In September 2018, the UK government introduced new accessibility regulations for websites in the public sector such as charities, local government organisations, and other non-government websites. Even if your website doesn’t fall into the public sector there are over 2 million people living with sight loss in the UK alone. That’s a huge market that potentially can’t access your content and services.
But where do you start?
The Web Content Accessibility Guidelines (WCAG) are an internationally recognised set of recommendations for improving web accessibility. They explain point by point how to make web content more accessible to people with disabilities, such as those who are blind, deaf, or have cognitive impairments.
Designed around four basic principles of content being perceivable, operable, understandable, and robust (POUR), these guidelines strive to make the web a friendlier place for those with disabilities. Each of these principles is supported by guidelines and success criteria that provide specific requirements and testable standards for content accessibility.
Perceivable information and user interface:
This means that the information presented on the website should be accessible to all people and all levels of disability.
This can be achieved by providing text alternatives for non-text content such as pictures or promotional videos, as well as making use of Alt Text, captions, and transcripts in plain text.
Users should also be able to change how the content is presented, such as different colour schemes for those with colourblindness or resizable text, whilst also ensuring the content is easy to see and hear in the first place.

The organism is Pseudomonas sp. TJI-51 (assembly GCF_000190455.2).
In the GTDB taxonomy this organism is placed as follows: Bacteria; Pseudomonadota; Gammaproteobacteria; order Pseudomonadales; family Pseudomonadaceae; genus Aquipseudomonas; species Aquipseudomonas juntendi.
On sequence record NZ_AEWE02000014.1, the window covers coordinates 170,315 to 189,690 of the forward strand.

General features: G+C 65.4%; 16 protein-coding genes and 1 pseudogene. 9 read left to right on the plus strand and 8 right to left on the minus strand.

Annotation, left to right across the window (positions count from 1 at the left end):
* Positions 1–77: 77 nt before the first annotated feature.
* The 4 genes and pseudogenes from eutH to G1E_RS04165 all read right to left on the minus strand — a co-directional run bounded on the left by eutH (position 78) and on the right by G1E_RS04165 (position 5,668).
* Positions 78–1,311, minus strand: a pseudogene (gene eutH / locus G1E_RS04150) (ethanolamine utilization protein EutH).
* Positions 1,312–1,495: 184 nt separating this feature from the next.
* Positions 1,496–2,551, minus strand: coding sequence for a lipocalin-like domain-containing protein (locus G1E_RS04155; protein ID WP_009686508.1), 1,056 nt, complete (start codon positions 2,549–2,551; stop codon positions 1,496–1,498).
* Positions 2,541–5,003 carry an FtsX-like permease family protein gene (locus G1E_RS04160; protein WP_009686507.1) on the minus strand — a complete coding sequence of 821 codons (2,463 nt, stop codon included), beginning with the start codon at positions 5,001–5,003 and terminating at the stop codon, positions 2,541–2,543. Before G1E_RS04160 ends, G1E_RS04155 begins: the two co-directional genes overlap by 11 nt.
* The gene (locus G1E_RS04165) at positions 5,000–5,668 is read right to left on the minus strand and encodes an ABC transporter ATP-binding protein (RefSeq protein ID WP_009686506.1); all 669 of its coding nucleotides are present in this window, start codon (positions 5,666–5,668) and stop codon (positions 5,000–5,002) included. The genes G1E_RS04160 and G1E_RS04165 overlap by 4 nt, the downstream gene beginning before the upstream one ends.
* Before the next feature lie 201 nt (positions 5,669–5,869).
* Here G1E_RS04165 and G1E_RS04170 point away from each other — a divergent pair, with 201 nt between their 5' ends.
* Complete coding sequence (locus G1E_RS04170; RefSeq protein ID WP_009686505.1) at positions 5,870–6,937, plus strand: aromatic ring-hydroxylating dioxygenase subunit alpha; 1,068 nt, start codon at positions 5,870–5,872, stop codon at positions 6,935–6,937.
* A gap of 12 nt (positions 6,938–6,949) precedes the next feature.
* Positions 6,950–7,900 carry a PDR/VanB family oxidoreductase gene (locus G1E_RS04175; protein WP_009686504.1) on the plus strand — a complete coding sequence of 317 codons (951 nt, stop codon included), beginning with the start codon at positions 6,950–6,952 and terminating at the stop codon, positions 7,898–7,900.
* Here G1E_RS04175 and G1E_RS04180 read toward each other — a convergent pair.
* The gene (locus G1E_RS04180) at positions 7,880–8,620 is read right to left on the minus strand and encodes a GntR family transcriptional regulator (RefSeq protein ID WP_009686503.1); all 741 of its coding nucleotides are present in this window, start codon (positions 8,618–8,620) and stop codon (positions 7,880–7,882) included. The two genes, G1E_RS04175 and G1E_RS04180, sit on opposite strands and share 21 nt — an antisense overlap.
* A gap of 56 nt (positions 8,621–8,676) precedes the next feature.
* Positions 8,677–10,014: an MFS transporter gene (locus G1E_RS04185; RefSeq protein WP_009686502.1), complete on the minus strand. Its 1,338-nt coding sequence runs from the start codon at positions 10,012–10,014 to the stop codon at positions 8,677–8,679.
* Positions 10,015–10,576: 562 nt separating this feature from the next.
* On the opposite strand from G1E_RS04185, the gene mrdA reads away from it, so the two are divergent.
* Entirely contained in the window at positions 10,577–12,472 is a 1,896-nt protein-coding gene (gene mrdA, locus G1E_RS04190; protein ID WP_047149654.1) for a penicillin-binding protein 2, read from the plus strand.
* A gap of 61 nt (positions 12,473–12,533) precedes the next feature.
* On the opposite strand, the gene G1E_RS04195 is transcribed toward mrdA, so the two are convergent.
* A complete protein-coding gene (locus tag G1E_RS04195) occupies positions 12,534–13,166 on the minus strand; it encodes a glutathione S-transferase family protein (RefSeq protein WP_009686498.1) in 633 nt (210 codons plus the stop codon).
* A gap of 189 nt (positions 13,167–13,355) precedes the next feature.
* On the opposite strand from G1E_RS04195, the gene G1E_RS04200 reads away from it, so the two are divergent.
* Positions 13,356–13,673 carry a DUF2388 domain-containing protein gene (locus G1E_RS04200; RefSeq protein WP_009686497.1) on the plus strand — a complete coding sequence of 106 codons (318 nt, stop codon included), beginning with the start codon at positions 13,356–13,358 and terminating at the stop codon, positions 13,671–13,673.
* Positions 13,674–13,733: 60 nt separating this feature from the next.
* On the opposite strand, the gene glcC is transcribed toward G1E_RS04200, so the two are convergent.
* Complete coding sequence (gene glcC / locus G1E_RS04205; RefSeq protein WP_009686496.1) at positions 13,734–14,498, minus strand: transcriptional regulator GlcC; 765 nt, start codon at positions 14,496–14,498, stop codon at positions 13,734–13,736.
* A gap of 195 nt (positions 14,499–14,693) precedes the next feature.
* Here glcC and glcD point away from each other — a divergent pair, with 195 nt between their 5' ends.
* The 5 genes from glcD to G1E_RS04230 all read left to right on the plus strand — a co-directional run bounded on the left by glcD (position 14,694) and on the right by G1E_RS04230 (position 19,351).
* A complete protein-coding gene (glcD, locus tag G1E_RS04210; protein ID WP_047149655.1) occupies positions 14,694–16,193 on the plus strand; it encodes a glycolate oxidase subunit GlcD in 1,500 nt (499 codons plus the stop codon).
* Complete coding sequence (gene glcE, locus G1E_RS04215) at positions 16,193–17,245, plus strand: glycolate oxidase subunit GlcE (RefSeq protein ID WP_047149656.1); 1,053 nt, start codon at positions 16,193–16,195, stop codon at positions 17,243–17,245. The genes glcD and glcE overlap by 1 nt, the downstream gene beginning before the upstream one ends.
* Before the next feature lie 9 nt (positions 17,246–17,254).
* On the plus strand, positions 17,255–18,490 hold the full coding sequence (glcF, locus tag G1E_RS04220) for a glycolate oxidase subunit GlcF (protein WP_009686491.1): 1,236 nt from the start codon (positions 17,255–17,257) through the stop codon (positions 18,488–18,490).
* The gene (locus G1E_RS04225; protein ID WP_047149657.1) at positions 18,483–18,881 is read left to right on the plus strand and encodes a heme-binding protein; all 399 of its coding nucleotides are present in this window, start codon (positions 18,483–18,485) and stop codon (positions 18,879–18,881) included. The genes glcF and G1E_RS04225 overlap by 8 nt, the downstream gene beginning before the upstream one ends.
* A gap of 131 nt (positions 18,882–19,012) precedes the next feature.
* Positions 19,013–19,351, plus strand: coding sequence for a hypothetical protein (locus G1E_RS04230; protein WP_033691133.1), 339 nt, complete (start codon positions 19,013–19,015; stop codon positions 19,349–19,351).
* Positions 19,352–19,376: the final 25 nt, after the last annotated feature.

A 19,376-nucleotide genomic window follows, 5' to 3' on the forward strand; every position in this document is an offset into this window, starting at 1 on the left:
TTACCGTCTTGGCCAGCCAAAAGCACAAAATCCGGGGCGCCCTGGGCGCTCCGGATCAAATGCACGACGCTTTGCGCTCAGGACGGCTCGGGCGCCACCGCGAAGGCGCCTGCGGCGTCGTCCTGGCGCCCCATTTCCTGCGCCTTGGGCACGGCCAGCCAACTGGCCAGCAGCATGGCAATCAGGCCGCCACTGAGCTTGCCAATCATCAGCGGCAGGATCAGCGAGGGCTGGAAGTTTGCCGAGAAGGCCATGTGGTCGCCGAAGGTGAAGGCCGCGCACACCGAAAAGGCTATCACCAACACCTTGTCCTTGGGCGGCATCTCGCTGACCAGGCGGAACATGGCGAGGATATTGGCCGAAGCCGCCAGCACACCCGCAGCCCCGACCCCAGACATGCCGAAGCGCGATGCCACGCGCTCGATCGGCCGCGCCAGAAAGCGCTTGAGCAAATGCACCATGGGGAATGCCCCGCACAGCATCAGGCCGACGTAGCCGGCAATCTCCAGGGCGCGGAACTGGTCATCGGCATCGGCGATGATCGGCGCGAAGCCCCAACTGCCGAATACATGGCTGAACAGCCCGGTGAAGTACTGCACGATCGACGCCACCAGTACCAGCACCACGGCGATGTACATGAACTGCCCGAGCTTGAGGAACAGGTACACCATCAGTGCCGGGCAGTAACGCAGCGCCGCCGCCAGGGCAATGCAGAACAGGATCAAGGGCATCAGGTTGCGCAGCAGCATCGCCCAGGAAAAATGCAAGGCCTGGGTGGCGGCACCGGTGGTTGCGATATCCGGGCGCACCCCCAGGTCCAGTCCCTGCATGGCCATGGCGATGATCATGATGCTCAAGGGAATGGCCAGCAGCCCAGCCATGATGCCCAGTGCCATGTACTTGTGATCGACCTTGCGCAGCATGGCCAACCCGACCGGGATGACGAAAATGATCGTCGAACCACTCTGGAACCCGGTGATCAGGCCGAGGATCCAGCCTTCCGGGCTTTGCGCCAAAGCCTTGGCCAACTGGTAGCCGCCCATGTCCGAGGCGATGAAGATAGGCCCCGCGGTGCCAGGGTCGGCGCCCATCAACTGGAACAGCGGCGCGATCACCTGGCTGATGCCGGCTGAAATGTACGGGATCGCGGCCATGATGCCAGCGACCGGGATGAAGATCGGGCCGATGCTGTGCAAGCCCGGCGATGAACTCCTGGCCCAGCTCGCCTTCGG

Operable user interface and navigation:
To ensure your website and content are operable by people of all abilities, WCAG suggests making sure users can interact with the user interface (UI) from their keyboard as well as making adjustments for different input modalities beyond that. For this to work effectively, it’s important that users can easily navigate, find content, and determine where on the website they are.
The guidelines also suggest making sure users have enough time to read and use time-sensitive content, as well as ensuring that the content shouldn’t cause seizures or physical reactions by disabling flashing imagery and colours.
Understandable information and user interface:
Text and UI must be readable by both user and e-reader to maximise the accessibility of your site, whilst also operating in predictable and standardised ways to prevent confusion when navigating.
People using the site must also be helped to avoid, and to correct, mistakes with the use of detailed instructions and error messages built into the site.
Robust content with reliable interpretation:
Robustness of content means the assurance that it’s compatible with a wide range of user agents, such as a variety of browsers, screen readers, and assistive technologies.
Using valid markup is one of the most important ways to ensure this is true by being able to accurately signpost content for these alternative user agents to function correctly.
For a free and easy way to check if your website has valid markup, simply enter your website address in the Web Consortiums Markup Validation service here.